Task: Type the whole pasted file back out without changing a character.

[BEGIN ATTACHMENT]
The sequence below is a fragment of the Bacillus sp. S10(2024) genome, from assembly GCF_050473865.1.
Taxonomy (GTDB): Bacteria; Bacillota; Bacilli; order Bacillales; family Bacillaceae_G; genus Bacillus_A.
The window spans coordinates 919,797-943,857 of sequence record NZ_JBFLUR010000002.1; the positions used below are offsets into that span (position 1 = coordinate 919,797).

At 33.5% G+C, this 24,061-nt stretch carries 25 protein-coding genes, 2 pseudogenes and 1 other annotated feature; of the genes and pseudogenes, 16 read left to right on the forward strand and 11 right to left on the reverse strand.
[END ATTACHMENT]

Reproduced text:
The sequence below is a fragment of the Bacillus sp. S10(2024) genome, from assembly GCF_050473865.1.
Taxonomy (GTDB): Bacteria; Bacillota; Bacilli; order Bacillales; family Bacillaceae_G; genus Bacillus_A.
The window spans coordinates 919,797-943,857 of sequence record NZ_JBFLUR010000002.1; the positions used below are offsets into that span (position 1 = coordinate 919,797).

At 33.5% G+C, this 24,061-nt stretch carries 25 protein-coding genes, 2 pseudogenes and 1 other annotated feature; of the genes and pseudogenes, 16 read left to right on the forward strand and 11 right to left on the reverse strand.